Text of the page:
Seth Klarman is widely considered to be one of the best value investors of all-time. He has been able to achieve such outstanding Returns for his investors because of his focus on finding undervalued securities and focusing on risk more than anything else.
Controlling risk, limiting risk and risk management are always at the forefront of his investment strategy and this really comes through in his investor letters.
Klarman 2017 letter on
- the danger of Chinese leverage
- Discipline while value investing in bubby times
- Value investing is not dead
- Radicalization of politics
- Dangerous FAANG valuations
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For example, in his December 1996 letter to investors of Baupost, the hedge fund Klarman still manages today, he wrote:
"The primary risk of entering new investment areas is unfamiliarity itself: the rules of the game might be unfamiliar or changing; others that have been in the area longer might have a significant advantage; and to paraphrase Warren Buffett, if you look around the poker table and cannot identify the patsy, it is probably you. Cognizant of this risk, we have worked diligently to understand new areas, as well as existing participants, do before we enter, utilizing external resources when necessary. We have entered timidly, probably foregoing some opportunities but ensuring that we had time to gain comfort and any expertise we were lacking." -- December 1996 letter to investors of Baupost
He goes on to say that as well as having a good understanding of the investment environment you are part of, to reduce the risk investors must also place a "constant emphasis" on investment fundamentals. Specifically:
"Risk is also mitigated by both our constant emphasis on investment fundamentals and on knowing why each investment we make is available at a seeming bargain price. We regard investing as an arrogant act; an investor who buys is effectively saying that he or she knows more than the seller and the same or more than other prospective buyers. We counter this necessary arrogance (for indeed, a good investor must pull confidently on the trigger) with an offsetting dose of humility, always asking whether we have an apparent advantage over other market participants in any potential investment. If the answer is negative, we do not invest." -- December 1996 letter to investors of Baupost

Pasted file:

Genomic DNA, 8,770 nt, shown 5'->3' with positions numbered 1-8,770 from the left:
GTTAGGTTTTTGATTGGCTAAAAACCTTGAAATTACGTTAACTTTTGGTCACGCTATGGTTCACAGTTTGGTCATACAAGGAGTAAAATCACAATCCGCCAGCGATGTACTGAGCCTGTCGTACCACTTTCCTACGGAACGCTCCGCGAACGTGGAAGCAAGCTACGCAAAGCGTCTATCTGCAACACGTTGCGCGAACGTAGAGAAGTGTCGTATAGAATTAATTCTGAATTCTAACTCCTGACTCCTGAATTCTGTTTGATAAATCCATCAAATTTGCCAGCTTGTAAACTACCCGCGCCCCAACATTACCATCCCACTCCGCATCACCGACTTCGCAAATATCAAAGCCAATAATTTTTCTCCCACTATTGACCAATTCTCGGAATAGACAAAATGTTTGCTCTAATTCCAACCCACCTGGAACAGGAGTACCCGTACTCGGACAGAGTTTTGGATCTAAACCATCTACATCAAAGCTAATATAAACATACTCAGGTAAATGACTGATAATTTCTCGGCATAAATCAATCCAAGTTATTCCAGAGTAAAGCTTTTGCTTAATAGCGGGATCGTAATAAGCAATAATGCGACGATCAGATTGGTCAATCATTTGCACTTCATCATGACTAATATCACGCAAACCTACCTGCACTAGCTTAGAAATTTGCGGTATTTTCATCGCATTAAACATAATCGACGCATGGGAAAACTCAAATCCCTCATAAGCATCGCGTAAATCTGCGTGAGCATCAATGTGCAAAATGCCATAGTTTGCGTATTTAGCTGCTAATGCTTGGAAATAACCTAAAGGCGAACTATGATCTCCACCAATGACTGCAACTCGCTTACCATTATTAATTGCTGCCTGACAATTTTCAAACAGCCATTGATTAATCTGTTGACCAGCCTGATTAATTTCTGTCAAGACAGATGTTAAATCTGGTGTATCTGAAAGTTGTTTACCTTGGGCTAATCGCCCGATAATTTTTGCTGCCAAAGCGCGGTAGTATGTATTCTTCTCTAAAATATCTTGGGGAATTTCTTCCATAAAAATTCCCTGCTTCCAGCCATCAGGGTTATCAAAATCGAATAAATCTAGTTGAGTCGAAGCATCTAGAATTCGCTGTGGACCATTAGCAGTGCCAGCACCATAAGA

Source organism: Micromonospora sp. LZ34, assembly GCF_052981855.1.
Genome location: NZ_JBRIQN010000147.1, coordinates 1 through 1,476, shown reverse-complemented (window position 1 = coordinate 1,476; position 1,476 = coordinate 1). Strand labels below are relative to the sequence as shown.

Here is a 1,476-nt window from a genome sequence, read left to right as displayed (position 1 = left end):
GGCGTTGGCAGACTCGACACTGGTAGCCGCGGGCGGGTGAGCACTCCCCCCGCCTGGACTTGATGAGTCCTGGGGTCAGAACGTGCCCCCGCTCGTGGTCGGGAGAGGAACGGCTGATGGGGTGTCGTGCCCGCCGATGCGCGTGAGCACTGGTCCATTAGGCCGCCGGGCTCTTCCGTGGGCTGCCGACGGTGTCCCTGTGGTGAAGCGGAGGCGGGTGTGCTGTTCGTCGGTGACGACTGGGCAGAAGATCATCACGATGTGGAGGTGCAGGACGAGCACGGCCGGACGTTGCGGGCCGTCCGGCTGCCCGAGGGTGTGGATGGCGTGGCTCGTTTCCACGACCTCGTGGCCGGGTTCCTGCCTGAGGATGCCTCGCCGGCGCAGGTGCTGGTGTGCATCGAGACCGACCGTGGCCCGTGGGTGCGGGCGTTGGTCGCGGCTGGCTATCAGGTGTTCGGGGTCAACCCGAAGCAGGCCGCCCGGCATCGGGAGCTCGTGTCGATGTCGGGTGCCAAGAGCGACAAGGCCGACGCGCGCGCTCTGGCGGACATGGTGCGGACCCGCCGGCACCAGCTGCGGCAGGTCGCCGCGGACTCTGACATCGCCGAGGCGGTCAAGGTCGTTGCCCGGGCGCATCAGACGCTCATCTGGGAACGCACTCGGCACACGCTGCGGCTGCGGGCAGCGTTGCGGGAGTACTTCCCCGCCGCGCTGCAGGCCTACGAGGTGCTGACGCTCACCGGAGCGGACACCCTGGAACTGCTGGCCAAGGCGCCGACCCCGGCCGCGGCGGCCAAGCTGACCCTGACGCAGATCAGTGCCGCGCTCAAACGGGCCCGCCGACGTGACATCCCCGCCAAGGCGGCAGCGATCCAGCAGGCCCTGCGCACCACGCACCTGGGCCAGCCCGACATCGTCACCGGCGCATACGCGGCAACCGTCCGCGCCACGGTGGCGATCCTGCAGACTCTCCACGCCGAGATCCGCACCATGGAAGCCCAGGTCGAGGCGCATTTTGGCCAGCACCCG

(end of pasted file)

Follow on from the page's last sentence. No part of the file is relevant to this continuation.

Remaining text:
Seth Klarman believes that risk management is one of the primary underlying principles of value investing. Investing with a margin of safety is vital for success, and part of establishing a margin of safety is buying at a purchase price where downside risk is limited. In this scenario, if you buy cheap enough, "you have what is effectively a free option on the recovery of that business and/or the restoration of that stock to investor favor," according to Klarman:
"The main underlying principle of value investing is that you should invest in undervalued securities because they alone offer a margin of safety. Over time, by again and again avoiding loss, you have taken the first step toward achieving healthy gains. Value investors should buy assets at a discount, not because a business trading below its obvious liquidation value will actually be liquidated, but because if you have limited downside risk from your purchase price, you have what is effectively a free option on the recovery of that business and/or the restoration of that stock to investor favor. If an undervalued stock drops after you buy it and you are confident in your analysis, you simply buy more. All of these points apply equally well regardless of the market on which a stock trades or where a company does business." -- December 1997 letter to investors of Baupost
In the late 1990s, when the US was gripped by the dot-com bubble, value was hard to come by, but this didn't put Klarman off investing. Instead, rather than give up on value investing, he started looking outside the United States for opportunities, something other value investors avoided because of the uncertainties about investing overseas.
However, Klarman was happy to deploy some of his investors' capital around the world because of his strict focus on risk management.
In a letter to investors issued towards the end of 1997, he noted that while many investors did feel uncomfortable investing in foreign companies, it was no different to owning US investments in the 1920s and 30s "idea of management running a company for the purpose of maximizing shareholder value was a totally "foreign" concept."
He goes on to say that this idea didn't really hit the mainstream until the late 1980s, and yet many of the greatest investors of all time made billions in the years prior. "No one was arguing that you shouldn't be a value investor then, when Warren Buffett, Max Heine, Tweedy Browne, and Ruane Cuniff were building their brilliant track records," Klarman summarizes.
This is why Klarman saw more potential for profit at home than overseas:
"I frequently hear the argument that the rules are different overseas: the accounting murky, the annual reports unreadable, the currencies sometimes unhedgable. All of these points are fair, but, rather than being arguments to avoid foreign markets, they are instead arguments to embrace them. After all, as an investor, you never have perfect information, and the biggest profits are always available (just as they have been in the U.S.) when competition and information are scarce. The payoff to fundamental analysis rises proportionately with the difficulty of performing it."
To a certain extent, this is still true today. If you are willing to do the extra research and focus on risk management, there are tremendous opportunities in undeveloped markets where other value hunters are afraid to venture.
This originally appeared on ValueWalkPremium.com